The year was 1955 and it was the year of â€œthe shot felt â€˜round the world.â€ Following the epidemic years of the 1940s and early 1950s, parents breathed a sigh of relief in April when Jonas Salk announced the successful trials of his new polio vaccine and a vaccination campaign is started.
The Civil Rights movement also gets a shot in the arm when Rosa Parks, a forty-two year-old seamstress in Montgomery, Alabama, refused to give up her seat on a bus to a white passenger. Her refusal sparked the Montgomery Bus Boycott. Backed by church leaders like the Rev. Martin Luther King, Jr., who organized the boycott, Rosa Parksâ€™ simple act of defiance led to the Supreme Court ruling that segregation on public transportation was unconstitutional.
That year Marian Anderson also made strides in the Arts when she became the first African-American to sing with the New York Metropolitan Opera.
1955 was quite a year in fast food history as Ray Kroc and his multi-spindled shake mixer teamed up with Dick and Mac McDonald and started the McDonald’s franchise in Des Plaines, Illinois, based on the McDonald brothers’ hamburger stand in California.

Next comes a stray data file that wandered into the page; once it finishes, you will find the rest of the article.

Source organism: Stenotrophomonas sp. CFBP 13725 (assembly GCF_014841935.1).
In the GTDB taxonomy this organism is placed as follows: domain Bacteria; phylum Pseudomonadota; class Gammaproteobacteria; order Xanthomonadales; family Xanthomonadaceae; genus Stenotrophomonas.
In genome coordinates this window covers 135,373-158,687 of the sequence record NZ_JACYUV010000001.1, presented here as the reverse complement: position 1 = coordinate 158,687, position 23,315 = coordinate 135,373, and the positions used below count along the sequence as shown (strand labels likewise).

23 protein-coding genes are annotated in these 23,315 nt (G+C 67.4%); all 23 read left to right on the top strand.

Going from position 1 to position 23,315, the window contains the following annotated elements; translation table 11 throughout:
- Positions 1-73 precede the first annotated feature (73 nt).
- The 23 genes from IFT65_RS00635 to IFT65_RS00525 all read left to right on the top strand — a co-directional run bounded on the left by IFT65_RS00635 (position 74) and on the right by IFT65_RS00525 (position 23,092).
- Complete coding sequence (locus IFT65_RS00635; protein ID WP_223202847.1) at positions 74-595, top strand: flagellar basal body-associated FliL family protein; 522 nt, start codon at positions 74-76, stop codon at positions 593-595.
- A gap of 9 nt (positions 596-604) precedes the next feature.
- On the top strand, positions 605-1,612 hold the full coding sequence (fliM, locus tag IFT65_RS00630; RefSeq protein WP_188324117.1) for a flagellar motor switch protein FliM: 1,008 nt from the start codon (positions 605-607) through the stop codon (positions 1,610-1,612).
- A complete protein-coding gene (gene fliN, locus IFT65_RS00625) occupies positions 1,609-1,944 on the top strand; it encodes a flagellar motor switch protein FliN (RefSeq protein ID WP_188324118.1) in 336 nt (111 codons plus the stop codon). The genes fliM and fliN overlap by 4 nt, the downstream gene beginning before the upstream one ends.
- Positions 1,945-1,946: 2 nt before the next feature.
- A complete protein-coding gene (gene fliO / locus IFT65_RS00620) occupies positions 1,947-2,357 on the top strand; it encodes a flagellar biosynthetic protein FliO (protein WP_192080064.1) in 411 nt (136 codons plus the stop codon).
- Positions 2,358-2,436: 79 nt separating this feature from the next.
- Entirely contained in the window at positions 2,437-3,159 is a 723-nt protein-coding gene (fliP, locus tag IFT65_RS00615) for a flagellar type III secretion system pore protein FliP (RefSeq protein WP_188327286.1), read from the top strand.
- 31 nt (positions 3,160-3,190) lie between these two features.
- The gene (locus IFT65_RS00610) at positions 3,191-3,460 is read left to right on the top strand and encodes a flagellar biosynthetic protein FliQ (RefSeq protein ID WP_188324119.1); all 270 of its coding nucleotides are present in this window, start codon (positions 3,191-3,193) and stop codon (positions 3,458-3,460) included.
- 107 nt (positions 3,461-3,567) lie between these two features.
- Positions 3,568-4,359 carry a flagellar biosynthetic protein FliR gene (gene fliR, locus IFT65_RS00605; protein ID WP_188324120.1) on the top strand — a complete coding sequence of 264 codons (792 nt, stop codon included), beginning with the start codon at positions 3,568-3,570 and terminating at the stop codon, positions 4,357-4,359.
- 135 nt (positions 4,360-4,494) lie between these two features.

The need for quick food was not overlooked in the home market either. In 1955 Tappan began selling the first microwave oven for the home. The $1,200 price tag was a bit too steep though and sales were low.
In California, Walt Disneyâ€™s dream of a â€œmagical parkâ€ became a reality as Disneyland was officially opened. More than 50 million visitors would go through the gates during its first decade of existence. Disney also found success as American kids rushed out to buy “coonskin caps” as they followed the exploits of Davy Crockett in segments that aired on the “Disneyland” show and in 1955 as initial episodes came together in “Davy Crockett, King of the Wild Frontier.”Â
In the midst of the Cold War, Operation Alert made civil defense exercises mandatory. Already families were being urged to stock their pantries with necessary supplies and maintain first aid kits, while schoolchildren learned from â€œBert the Turtleâ€ about â€œduck and cover.â€ For an interesting article on womenâ€™s roles in the Civil Defense programs of the 1950s, see the article Women Defend the Nation on the website of the Cold War Museum.
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